Unique among international destinations, Mérida is a friendly, reasonably sophisticated place to live, work, and retire. It feels a world apart but is close to major U.S. and Mexican cities, in many cases as close as a two-hour flight.
With almost a million inhabitants, it’s where people from up north wanting to spend their retirement years living in relative comfort, with warm weather, friendly locals, and peaceful surroundings end up. It’s also ideal for those looking for a place to live and work. Highlights include safety, modern infrastructure, and excellent educational and medical facilities. Mérida has grown exponentially over the past 15-20 years.
For the retirement set, part of the attraction of coming here is that those limited pension funds go a lot further. After-tax proceeds from the sale of real estate allow retirees a lifestyle in their later years that is just not possible NOB (north of the border) A gardener? A maid? If you are from Monterrey this is par for the course, but not if you are from Toronto.
Whatever your reason for coming to the so-called White City and vicinity, there are a number of possibilities as to where to set up your new home. Here are three of them.
Many people, especially those who have had to shovel snow, scrape frost off windshields, or put up with month after month of gray wetness, fantasize about a house on the beach. Mérida’s proximity to the Gulf of Mexico is no small advantage to fulfill the fantasy. The beaches radiating east and west of Progreso are sandy, mostly clean and coconut palms abound.
Living on the beach means breezes, sun, and plenty of fresh fish. Life is casual and unsophisticated, the locals welcoming and friendly. While the electricity and potable water systems occasionally present challenges, in general, it’s perfect for a relaxed lifestyle. If you plan on a once-a-week visit to Progreso or Mérida to stock up on groceries, visit the doctor or replenish the stock in the liquor cabinet, you are golden.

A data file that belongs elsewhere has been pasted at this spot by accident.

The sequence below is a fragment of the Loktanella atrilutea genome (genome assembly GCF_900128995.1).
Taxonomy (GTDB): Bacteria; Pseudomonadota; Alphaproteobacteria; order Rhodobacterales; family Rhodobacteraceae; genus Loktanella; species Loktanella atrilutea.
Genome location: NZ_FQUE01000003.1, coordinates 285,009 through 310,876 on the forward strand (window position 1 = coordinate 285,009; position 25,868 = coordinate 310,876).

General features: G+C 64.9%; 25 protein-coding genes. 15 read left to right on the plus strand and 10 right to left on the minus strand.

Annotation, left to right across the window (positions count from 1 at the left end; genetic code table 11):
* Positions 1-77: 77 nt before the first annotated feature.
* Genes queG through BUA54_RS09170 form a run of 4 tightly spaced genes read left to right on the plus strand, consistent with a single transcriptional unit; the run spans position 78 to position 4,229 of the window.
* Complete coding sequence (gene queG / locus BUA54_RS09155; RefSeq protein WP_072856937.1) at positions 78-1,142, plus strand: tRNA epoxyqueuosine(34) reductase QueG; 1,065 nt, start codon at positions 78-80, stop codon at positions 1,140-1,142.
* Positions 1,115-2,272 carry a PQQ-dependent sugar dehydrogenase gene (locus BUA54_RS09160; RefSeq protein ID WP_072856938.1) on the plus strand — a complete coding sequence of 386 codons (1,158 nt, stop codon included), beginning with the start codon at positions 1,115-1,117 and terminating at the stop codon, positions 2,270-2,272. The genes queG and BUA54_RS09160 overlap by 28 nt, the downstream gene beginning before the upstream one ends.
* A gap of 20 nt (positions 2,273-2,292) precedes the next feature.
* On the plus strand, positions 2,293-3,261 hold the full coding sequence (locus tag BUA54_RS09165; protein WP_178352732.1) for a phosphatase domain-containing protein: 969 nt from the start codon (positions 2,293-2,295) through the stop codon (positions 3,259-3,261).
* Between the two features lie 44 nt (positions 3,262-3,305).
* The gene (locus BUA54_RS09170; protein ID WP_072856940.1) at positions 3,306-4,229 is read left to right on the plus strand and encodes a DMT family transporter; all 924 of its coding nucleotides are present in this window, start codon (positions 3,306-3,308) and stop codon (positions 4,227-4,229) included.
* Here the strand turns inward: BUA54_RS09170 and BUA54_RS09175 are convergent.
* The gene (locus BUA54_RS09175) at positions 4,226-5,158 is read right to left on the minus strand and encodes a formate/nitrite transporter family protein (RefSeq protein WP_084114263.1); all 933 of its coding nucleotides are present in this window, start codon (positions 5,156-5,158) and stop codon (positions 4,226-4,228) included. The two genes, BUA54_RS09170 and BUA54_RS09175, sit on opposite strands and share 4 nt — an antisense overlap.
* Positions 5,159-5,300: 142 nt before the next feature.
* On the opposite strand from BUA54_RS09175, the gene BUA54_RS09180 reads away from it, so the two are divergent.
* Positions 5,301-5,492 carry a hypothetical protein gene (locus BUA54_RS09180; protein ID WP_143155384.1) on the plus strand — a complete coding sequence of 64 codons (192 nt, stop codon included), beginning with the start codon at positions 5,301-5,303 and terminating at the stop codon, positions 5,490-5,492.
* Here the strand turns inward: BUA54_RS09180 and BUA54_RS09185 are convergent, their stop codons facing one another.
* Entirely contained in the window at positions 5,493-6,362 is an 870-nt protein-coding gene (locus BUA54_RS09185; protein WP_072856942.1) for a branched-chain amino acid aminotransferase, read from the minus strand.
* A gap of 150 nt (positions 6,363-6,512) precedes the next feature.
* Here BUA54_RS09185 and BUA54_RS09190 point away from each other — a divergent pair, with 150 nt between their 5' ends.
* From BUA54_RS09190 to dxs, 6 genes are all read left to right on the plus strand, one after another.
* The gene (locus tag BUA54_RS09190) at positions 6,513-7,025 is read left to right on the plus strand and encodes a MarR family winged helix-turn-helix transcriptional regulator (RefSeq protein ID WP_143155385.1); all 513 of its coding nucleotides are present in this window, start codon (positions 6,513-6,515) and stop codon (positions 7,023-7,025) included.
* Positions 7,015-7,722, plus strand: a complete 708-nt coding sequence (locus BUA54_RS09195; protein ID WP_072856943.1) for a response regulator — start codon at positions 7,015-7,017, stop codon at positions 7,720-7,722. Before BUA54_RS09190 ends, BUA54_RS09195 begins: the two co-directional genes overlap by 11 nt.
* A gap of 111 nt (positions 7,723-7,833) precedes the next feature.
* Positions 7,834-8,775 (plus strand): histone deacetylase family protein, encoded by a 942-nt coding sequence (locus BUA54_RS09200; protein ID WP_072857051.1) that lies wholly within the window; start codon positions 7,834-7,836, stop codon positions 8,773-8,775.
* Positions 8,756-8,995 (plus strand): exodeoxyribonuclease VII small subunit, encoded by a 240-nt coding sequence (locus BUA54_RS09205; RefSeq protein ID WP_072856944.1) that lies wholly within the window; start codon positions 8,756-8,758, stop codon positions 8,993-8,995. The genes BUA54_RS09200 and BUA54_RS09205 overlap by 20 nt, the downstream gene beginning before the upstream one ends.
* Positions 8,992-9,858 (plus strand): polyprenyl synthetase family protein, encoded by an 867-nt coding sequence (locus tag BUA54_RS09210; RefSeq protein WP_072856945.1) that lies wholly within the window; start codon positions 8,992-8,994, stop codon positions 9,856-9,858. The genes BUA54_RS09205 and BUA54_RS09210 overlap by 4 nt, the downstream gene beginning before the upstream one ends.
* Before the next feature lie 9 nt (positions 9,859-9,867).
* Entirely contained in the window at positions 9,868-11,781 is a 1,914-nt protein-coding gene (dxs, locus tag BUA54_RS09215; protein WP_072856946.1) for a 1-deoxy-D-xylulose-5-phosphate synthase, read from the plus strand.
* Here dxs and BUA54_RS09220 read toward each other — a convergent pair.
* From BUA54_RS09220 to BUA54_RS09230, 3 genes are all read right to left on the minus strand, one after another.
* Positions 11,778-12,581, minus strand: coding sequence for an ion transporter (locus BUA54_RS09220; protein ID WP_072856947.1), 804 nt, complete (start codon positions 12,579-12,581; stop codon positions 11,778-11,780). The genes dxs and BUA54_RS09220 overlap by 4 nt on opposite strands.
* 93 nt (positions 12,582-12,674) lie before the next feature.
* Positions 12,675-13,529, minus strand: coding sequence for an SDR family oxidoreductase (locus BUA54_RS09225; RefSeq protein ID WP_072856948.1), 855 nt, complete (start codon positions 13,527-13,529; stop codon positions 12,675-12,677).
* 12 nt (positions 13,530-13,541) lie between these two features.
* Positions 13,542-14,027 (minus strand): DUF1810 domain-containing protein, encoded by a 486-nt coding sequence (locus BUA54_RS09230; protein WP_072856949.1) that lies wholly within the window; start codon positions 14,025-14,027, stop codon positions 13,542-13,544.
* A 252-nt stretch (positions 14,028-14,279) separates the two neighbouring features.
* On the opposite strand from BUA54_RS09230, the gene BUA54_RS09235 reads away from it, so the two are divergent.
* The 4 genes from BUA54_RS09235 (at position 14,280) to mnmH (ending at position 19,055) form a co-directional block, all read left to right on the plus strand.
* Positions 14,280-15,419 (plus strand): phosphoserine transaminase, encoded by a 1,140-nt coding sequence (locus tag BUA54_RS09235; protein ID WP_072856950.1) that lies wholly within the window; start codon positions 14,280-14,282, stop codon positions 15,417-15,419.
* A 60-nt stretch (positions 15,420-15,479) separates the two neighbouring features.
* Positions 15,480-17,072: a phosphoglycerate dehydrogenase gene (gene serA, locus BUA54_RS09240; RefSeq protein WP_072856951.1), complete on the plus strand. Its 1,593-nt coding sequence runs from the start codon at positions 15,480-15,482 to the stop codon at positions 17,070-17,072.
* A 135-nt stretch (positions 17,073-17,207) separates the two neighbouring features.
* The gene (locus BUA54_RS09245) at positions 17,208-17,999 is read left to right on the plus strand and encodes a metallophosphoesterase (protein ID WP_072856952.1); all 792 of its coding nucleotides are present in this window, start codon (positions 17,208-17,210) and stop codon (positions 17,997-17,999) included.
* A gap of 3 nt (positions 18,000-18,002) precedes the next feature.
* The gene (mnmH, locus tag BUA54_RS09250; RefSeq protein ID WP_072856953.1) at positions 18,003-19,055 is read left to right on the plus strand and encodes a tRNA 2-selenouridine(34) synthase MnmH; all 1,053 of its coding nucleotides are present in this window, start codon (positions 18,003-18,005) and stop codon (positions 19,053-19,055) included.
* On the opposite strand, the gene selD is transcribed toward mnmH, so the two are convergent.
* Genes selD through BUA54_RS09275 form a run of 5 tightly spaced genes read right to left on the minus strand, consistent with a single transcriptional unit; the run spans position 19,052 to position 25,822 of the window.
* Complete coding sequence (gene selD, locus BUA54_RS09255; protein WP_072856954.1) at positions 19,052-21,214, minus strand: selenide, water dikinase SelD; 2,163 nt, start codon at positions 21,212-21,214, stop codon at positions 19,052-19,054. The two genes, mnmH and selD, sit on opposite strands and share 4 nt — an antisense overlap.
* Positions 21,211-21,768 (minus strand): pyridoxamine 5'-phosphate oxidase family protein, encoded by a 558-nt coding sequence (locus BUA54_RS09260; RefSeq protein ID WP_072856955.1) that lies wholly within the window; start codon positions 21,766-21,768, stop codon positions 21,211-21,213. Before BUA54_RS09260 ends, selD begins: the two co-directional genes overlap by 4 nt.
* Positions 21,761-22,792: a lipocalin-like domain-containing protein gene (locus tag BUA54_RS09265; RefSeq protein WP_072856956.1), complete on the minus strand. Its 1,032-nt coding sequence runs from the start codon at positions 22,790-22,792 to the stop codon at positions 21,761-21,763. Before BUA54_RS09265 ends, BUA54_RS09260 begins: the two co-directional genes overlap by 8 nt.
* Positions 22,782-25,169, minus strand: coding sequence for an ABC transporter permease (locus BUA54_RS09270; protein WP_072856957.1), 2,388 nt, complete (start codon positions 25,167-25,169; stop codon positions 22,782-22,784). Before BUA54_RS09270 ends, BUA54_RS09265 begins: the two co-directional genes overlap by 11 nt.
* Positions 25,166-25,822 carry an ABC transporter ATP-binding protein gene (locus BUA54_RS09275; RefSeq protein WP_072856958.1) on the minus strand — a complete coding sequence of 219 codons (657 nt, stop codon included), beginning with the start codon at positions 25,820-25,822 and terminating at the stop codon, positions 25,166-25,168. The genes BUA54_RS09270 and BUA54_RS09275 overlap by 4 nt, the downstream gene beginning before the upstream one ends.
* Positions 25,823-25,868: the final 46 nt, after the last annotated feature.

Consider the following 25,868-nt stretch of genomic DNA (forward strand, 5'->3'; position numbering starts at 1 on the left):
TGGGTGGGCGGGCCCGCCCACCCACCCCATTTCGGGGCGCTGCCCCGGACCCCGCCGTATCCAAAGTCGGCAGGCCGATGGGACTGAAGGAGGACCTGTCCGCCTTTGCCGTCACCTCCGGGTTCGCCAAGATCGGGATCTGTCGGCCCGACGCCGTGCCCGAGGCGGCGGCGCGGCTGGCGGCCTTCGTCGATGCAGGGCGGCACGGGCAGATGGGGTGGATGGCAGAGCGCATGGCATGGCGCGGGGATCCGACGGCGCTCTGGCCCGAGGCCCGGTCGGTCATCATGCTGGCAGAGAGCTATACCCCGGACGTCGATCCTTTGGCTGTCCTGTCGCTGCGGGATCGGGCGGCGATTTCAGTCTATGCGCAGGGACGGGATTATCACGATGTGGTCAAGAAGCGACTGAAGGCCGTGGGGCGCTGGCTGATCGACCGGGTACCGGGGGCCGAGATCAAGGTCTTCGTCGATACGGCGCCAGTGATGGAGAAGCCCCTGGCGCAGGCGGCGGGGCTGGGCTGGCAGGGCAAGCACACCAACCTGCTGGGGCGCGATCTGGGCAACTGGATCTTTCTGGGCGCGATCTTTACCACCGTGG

Additionally, many stray beach dogs are waiting to be rescued and cared for, if you have that altruistic bent.
Historically Centered – Downtown Merida
The historic downtown attracts mostly expats with a romantic streak and a flair for home restoration. Thanks to their effort, care, love, and money, the once crumbling center of Merida is now so pretty and vibrant that it is quite literally in danger of becoming a victim of its own success. New restaurants and bars are moving in, often onto formerly residential streets. The resulting noise and traffic are becoming a divisive issue pitting homeowners against young people who come downtown to party.
The attraction for potential homebuyers is the post-colonial architecture. Much of what is actually colonial has been lost; it’s the houses built during the 1850-1930 period are the ones that catch people’s eye: elaborate, multicolor pasta tile floor patterns, high ceilings, intricate wrought iron, and graceful stone columns, all such a change from cookie-cutter subdivisions in other locales.
Merida’s downtown offers much in the way of restaurants and nightlife including an ever-increasing number of galleries and other venues, all within walking distance; very attractive for those interested in an urban lifestyle.
Downside? Heat, traffic, and narrow sidewalks, plumbing and water issues, recurring mold/humidity, constant maintenance on your home.
Behind the Fence – A Gated Community
Gated communities, found mainly in the north and west of what once was Merida’s city limits, are especially appealing to those coming to Mérida for work. If you are coming from one of the large urban centers in other parts of Mexico, the security aspect alone will be extremely appealing.
Here, layouts are modern, the WiFi is great and the population is generally younger. Homes here can be a little pricier, and often these developments have Mayan names although it’s rare to find a real Mayan family in any of these minimalist-style communities unless you count gardeners, housekeepers, and nannies.
From middle class (minimal green space and houses packed together tightly) to very luxurious (Miami-style palms and golf-worthy lawns on spacious lots) the developments are mostly located just outside the periférico or beltway that encircles Mérida. In this modern part of the city, one is close to all the newest and hippest restaurants and bars. Several malls, Starbucks, and our beloved Costco, unique in the world as it features a cenote in its parking lot make up the non-traditional environment.
If a controlled environment is important, a gated community will fit the bill.
Downsides include monthly maintenance fees, the hassle of having to let security know when you invite someone over for a drink, and because of the distance to dinners, activities, or events the absolute necessity of a vehicle.